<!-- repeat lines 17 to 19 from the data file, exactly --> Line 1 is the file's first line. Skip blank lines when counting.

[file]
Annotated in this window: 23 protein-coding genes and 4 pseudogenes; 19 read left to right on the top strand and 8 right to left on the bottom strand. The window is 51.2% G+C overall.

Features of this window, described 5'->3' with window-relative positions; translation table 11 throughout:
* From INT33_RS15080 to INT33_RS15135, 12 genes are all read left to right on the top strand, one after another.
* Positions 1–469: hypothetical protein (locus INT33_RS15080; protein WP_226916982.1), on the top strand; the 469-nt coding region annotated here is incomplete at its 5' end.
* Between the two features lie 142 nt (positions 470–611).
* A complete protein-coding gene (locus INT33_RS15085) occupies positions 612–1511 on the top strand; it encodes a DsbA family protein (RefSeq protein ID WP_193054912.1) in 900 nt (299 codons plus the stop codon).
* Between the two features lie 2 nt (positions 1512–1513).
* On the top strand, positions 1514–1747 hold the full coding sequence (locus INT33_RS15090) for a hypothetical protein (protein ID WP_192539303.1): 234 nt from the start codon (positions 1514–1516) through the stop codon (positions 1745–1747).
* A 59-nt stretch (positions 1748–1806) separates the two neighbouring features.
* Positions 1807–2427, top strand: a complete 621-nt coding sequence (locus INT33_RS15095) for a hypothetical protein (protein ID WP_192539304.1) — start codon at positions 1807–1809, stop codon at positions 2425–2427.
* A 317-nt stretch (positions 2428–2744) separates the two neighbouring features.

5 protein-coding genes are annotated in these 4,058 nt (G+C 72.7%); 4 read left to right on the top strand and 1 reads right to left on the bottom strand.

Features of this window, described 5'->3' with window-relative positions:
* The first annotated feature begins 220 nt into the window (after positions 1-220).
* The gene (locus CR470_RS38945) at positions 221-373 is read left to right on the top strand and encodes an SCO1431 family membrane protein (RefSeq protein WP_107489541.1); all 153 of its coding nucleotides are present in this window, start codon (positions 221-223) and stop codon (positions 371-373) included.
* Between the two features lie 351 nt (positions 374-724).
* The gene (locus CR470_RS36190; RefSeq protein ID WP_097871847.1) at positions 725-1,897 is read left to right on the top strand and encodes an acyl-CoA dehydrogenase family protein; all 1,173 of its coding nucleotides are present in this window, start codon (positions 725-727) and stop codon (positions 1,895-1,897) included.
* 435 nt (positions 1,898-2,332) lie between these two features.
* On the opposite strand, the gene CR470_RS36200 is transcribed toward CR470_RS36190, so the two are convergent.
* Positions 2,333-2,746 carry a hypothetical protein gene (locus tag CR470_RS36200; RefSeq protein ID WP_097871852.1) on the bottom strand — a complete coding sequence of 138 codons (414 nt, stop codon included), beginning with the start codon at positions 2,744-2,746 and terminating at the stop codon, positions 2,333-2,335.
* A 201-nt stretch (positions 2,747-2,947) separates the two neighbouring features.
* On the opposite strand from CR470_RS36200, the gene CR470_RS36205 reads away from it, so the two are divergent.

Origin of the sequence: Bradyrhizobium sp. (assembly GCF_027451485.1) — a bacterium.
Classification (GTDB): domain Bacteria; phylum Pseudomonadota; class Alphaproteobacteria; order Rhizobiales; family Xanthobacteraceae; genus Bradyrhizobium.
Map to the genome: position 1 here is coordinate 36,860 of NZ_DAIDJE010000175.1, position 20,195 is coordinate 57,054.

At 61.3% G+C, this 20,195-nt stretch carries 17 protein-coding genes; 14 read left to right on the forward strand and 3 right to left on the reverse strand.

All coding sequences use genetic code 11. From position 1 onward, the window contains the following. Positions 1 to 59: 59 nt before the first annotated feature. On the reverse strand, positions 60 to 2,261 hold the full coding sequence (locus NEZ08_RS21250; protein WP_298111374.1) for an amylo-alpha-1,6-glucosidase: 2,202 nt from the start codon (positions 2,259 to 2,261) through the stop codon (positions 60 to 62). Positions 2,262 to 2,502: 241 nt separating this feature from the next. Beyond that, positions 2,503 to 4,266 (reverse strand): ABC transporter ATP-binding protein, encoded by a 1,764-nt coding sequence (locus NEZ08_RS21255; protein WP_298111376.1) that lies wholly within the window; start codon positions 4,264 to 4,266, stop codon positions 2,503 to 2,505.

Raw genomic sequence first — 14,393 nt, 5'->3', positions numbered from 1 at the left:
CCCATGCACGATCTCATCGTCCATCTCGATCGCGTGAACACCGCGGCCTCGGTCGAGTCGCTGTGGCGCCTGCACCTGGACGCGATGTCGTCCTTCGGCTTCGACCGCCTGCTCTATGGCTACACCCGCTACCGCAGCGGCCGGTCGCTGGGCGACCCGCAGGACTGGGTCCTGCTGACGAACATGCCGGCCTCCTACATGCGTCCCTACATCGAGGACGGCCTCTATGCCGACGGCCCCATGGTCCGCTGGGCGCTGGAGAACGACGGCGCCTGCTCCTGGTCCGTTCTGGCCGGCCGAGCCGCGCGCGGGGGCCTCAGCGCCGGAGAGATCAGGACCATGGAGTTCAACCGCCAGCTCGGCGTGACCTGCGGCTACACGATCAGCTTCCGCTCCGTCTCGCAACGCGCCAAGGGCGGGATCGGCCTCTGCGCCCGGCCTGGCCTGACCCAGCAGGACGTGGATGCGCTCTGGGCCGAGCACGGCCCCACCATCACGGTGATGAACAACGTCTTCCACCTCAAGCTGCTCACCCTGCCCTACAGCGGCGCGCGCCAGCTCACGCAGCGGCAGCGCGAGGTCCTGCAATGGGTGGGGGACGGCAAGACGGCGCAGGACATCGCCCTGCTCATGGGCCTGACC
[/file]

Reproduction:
* The gene (locus CR470_RS36190; RefSeq protein ID WP_097871847.1) at positions 725-1,897 is read left to right on the top strand and encodes an acyl-CoA dehydrogenase family protein; all 1,173 of its coding nucleotides are present in this window, start codon (positions 725-727) and stop codon (positions 1,895-1,897) included.
* 435 nt (positions 1,898-2,332) lie between these two features.
* On the opposite strand, the gene CR470_RS36200 is transcribed toward CR470_RS36190, so the two are convergent.